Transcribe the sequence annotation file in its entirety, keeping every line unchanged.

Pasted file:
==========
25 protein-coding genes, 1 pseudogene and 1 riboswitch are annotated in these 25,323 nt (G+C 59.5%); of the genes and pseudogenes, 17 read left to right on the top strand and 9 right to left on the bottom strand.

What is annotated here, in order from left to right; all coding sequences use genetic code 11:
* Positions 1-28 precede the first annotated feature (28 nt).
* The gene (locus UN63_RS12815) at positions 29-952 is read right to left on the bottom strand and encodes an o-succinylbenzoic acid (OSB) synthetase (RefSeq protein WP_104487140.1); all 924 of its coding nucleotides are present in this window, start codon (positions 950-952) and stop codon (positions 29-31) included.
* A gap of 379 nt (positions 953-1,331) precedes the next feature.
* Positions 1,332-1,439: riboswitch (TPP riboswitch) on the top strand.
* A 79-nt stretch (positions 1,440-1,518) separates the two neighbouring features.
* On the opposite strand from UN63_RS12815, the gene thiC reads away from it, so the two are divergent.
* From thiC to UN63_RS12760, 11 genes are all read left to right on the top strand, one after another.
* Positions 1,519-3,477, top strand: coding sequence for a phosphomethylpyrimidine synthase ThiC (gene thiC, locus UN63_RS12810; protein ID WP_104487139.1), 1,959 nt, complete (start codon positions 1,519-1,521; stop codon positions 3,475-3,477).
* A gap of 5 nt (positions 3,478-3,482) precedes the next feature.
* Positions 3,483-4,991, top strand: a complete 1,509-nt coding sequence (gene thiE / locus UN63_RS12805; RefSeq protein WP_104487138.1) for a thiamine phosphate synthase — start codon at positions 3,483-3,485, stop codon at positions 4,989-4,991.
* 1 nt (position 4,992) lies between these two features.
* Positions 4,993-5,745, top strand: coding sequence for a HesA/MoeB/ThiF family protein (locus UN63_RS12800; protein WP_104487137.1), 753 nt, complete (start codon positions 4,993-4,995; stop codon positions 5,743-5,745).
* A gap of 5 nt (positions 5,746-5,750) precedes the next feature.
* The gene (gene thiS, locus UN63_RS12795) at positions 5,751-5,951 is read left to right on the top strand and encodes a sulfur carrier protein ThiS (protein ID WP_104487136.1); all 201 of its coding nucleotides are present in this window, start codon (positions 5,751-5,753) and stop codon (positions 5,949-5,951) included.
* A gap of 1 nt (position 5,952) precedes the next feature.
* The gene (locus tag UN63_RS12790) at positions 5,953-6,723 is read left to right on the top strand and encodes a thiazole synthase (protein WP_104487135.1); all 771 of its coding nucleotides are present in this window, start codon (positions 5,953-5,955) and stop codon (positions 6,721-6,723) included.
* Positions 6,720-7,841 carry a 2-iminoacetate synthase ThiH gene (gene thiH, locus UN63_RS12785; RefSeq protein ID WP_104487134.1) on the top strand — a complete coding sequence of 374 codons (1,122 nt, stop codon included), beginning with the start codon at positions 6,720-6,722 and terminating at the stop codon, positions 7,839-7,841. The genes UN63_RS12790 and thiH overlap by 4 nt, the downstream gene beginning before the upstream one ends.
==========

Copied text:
25 protein-coding genes, 1 pseudogene and 1 riboswitch are annotated in these 25,323 nt (G+C 59.5%); of the genes and pseudogenes, 17 read left to right on the top strand and 9 right to left on the bottom strand.

What is annotated here, in order from left to right; all coding sequences use genetic code 11:
* Positions 1-28 precede the first annotated feature (28 nt).
* The gene (locus UN63_RS12815) at positions 29-952 is read right to left on the bottom strand and encodes an o-succinylbenzoic acid (OSB) synthetase (RefSeq protein WP_104487140.1); all 924 of its coding nucleotides are present in this window, start codon (positions 950-952) and stop codon (positions 29-31) included.
* A gap of 379 nt (positions 953-1,331) precedes the next feature.
* Positions 1,332-1,439: riboswitch (TPP riboswitch) on the top strand.
* A 79-nt stretch (positions 1,440-1,518) separates the two neighbouring features.
* On the opposite strand from UN63_RS12815, the gene thiC reads away from it, so the two are divergent.
* From thiC to UN63_RS12760, 11 genes are all read left to right on the top strand, one after another.
* Positions 1,519-3,477, top strand: coding sequence for a phosphomethylpyrimidine synthase ThiC (gene thiC, locus UN63_RS12810; protein ID WP_104487139.1), 1,959 nt, complete (start codon positions 1,519-1,521; stop codon positions 3,475-3,477).
* A gap of 5 nt (positions 3,478-3,482) precedes the next feature.
* Positions 3,483-4,991, top strand: a complete 1,509-nt coding sequence (gene thiE / locus UN63_RS12805; RefSeq protein WP_104487138.1) for a thiamine phosphate synthase — start codon at positions 3,483-3,485, stop codon at positions 4,989-4,991.
* 1 nt (position 4,992) lies between these two features.
* Positions 4,993-5,745, top strand: coding sequence for a HesA/MoeB/ThiF family protein (locus UN63_RS12800; protein WP_104487137.1), 753 nt, complete (start codon positions 4,993-4,995; stop codon positions 5,743-5,745).
* A gap of 5 nt (positions 5,746-5,750) precedes the next feature.
* The gene (gene thiS, locus UN63_RS12795) at positions 5,751-5,951 is read left to right on the top strand and encodes a sulfur carrier protein ThiS (protein ID WP_104487136.1); all 201 of its coding nucleotides are present in this window, start codon (positions 5,751-5,753) and stop codon (positions 5,949-5,951) included.
* A gap of 1 nt (position 5,952) precedes the next feature.
* The gene (locus tag UN63_RS12790) at positions 5,953-6,723 is read left to right on the top strand and encodes a thiazole synthase (protein WP_104487135.1); all 771 of its coding nucleotides are present in this window, start codon (positions 5,953-5,955) and stop codon (positions 6,721-6,723) included.
* Positions 6,720-7,841 carry a 2-iminoacetate synthase ThiH gene (gene thiH, locus UN63_RS12785; RefSeq protein ID WP_104487134.1) on the top strand — a complete coding sequence of 374 codons (1,122 nt, stop codon included), beginning with the start codon at positions 6,720-6,722 and terminating at the stop codon, positions 7,839-7,841. The genes UN63_RS12790 and thiH overlap by 4 nt, the downstream gene beginning before the upstream one ends.